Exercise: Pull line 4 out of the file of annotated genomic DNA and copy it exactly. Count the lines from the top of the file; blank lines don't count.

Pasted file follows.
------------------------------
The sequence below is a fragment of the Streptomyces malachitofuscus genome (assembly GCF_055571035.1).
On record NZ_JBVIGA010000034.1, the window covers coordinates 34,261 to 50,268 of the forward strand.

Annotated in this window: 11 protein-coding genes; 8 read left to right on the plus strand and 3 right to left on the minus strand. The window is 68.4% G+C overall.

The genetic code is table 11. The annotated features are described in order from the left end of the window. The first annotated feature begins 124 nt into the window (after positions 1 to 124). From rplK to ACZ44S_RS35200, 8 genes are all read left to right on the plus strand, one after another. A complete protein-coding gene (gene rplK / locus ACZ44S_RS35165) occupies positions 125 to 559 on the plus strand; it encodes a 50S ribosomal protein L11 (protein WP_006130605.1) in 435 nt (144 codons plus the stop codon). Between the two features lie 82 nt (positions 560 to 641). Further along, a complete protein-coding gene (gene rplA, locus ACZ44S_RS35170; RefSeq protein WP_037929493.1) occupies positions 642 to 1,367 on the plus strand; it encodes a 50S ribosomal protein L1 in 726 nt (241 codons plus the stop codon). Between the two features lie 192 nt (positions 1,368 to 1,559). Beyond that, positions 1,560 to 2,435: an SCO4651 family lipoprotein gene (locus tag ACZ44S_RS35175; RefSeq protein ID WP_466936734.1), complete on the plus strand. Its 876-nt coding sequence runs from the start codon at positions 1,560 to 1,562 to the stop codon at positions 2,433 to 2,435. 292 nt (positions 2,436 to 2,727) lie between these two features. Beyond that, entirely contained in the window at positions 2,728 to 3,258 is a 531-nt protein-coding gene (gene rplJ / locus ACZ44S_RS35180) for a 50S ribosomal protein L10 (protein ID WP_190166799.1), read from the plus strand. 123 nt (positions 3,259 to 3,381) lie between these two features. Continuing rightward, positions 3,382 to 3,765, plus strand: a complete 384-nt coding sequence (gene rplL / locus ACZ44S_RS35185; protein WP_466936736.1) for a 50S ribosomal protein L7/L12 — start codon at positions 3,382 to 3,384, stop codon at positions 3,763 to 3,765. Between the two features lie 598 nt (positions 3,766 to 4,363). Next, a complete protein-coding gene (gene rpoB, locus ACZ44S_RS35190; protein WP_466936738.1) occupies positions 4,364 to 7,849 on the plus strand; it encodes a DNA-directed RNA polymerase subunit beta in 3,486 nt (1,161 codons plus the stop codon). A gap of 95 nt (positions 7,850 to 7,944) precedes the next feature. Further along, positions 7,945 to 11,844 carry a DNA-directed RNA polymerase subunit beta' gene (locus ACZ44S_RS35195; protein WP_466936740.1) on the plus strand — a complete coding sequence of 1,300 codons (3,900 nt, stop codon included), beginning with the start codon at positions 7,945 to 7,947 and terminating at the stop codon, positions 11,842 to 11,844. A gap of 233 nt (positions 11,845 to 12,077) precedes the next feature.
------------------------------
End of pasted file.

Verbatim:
The genetic code is table 11. The annotated features are described in order from the left end of the window. The first annotated feature begins 124 nt into the window (after positions 1 to 124). From rplK to ACZ44S_RS35200, 8 genes are all read left to right on the plus strand, one after another. A complete protein-coding gene (gene rplK / locus ACZ44S_RS35165) occupies positions 125 to 559 on the plus strand; it encodes a 50S ribosomal protein L11 (protein WP_006130605.1) in 435 nt (144 codons plus the stop codon). Between the two features lie 82 nt (positions 560 to 641). Further along, a complete protein-coding gene (gene rplA, locus ACZ44S_RS35170; RefSeq protein WP_037929493.1) occupies positions 642 to 1,367 on the plus strand; it encodes a 50S ribosomal protein L1 in 726 nt (241 codons plus the stop codon). Between the two features lie 192 nt (positions 1,368 to 1,559). Beyond that, positions 1,560 to 2,435: an SCO4651 family lipoprotein gene (locus tag ACZ44S_RS35175; RefSeq protein ID WP_466936734.1), complete on the plus strand. Its 876-nt coding sequence runs from the start codon at positions 1,560 to 1,562 to the stop codon at positions 2,433 to 2,435. 292 nt (positions 2,436 to 2,727) lie between these two features. Beyond that, entirely contained in the window at positions 2,728 to 3,258 is a 531-nt protein-coding gene (gene rplJ / locus ACZ44S_RS35180) for a 50S ribosomal protein L10 (protein ID WP_190166799.1), read from the plus strand. 123 nt (positions 3,259 to 3,381) lie between these two features. Continuing rightward, positions 3,382 to 3,765, plus strand: a complete 384-nt coding sequence (gene rplL / locus ACZ44S_RS35185; protein WP_466936736.1) for a 50S ribosomal protein L7/L12 — start codon at positions 3,382 to 3,384, stop codon at positions 3,763 to 3,765. Between the two features lie 598 nt (positions 3,766 to 4,363). Next, a complete protein-coding gene (gene rpoB, locus ACZ44S_RS35190; protein WP_466936738.1) occupies positions 4,364 to 7,849 on the plus strand; it encodes a DNA-directed RNA polymerase subunit beta in 3,486 nt (1,161 codons plus the stop codon). A gap of 95 nt (positions 7,850 to 7,944) precedes the next feature. Further along, positions 7,945 to 11,844 carry a DNA-directed RNA polymerase subunit beta' gene (locus ACZ44S_RS35195; protein WP_466936740.1) on the plus strand — a complete coding sequence of 1,300 codons (3,900 nt, stop codon included), beginning with the start codon at positions 7,945 to 7,947 and terminating at the stop codon, positions 11,842 to 11,844. A gap of 233 nt (positions 11,845 to 12,077) precedes the next feature.